One of my lasting memories from my childhood is of the smell of incense wafting through our home early in the morning. That was my mom doing her puja. Rain or shine, winter or summer, my mom begins her day with her daily puja. I’m one of those who has a small puja-ghar with all the requisite idols and photos but rarely lights an incense-stick. And yet, I think, I’m beginning to understand why the daily puja is such an incontrovertible part of my mother’s life.
A few years ago I started meditating. It was slow going, and I was beset by doubts (still am at times), and there continue to be days when I don’t meditate. But over time, I find myself returning to my meditation practise. Same goes for exercising. I don’t exercise every day. More like once every four or five days. And yet, despite going only once every while, I’ve seen the tangible difference in my strength and endurance over the course of the past year.
Even more than this increase in physical well-being, what my exercise sessions have done for me, is driven home the value of consistency. Suddenly, I see why my mom has kept up her puja practise for so many years. The clear, discernible differences brought about by the sheer consistency of my exercise sessions have made me look forward to my own rituals. I already liked myself better on days I meditate but this has made me see my practise in an all new light.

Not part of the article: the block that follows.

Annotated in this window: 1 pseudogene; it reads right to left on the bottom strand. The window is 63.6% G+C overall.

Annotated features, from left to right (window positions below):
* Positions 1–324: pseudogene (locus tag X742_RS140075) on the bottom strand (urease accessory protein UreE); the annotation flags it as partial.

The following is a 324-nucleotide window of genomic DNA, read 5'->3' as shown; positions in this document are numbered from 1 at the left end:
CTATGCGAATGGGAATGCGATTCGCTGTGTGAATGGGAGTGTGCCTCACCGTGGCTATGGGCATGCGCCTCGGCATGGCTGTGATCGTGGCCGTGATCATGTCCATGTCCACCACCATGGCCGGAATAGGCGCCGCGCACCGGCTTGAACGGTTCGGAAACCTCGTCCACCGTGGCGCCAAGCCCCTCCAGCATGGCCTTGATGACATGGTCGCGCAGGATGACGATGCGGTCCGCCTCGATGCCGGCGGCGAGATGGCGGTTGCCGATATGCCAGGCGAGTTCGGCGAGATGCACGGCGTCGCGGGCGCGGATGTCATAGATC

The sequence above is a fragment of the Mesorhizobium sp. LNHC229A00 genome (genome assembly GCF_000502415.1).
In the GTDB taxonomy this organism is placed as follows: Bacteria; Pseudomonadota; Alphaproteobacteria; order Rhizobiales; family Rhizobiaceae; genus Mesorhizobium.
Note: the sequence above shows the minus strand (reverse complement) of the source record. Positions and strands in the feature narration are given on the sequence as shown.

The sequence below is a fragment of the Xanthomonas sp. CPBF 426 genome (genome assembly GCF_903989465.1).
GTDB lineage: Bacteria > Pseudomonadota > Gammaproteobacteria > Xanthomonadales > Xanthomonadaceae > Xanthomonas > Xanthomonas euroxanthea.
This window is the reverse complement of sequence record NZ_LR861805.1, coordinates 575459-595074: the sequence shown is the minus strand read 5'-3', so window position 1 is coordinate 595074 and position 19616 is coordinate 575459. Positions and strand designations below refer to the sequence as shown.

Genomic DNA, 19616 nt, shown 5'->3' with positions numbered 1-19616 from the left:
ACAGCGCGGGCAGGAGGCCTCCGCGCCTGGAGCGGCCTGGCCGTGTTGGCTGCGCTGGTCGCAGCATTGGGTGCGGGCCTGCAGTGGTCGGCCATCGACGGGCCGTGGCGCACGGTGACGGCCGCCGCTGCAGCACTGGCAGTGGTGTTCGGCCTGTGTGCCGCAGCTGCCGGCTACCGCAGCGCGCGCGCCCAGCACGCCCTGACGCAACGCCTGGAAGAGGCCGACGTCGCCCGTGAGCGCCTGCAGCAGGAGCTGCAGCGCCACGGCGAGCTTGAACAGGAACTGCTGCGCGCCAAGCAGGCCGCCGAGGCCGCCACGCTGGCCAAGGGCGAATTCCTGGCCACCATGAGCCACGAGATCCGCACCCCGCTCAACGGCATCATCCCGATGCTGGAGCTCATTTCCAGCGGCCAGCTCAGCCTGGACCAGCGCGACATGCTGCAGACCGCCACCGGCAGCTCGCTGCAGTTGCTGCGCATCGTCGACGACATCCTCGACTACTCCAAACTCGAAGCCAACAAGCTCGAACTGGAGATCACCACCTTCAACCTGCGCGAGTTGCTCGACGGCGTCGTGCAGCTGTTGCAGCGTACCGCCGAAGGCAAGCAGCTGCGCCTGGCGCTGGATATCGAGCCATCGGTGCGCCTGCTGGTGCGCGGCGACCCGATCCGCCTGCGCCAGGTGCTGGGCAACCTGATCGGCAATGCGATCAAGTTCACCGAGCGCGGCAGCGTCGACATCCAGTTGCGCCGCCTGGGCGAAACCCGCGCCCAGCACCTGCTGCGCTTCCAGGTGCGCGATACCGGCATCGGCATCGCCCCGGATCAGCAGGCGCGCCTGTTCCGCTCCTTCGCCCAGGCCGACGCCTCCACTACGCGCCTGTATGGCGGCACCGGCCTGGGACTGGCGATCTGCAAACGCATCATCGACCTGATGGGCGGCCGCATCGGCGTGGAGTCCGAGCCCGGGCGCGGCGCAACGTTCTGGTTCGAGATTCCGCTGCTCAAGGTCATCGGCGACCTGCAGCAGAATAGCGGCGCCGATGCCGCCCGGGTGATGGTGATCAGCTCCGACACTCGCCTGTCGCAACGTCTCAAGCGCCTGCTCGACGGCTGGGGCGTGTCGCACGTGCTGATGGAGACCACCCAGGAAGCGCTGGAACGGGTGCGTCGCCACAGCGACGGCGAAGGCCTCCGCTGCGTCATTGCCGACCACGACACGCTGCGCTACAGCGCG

It’s made me think about my grandmothers, and other women of those generations. Maybe some of the things that baffled me about them were simply their brand of their own rituals and practises.
It’s also made me contemplate the “small” stuff— rituals that need not have any specific tangible benefit but still speak of comfort and peace, rituals that are a part of the framework of our days. Such as drinking tea. I wasn’t a tea-drinker for most of my life but I now brew myself a cup once a day and feel a sense of kinship with the friends, families, and legions of other Indians, for whom the gupshup, and the unwinding happens over the morning and evening cup of tea.
My husband, who’s also the official dishwasher in our house, has his own ritual—he either watches or listens to comedy shows or podcasts while washing the dishes, or more often than not, practises his own version of meditation by doing nothing and simply focusing on the task at hand. Then there’s my ritual of putting lots of oil in my hair the night before I plan on washing it. And my daily take-the-fresh-air-in walks, even if they last for only ten minutes.
All of which has got me wondering about the differences between a routine and a ritual, and the ease (or not) with which we can cross from one into the other. What do you think?
Note: I was inspired to write this by the Annual Slice of Life Story Challenge. (And by meditation, and exercise)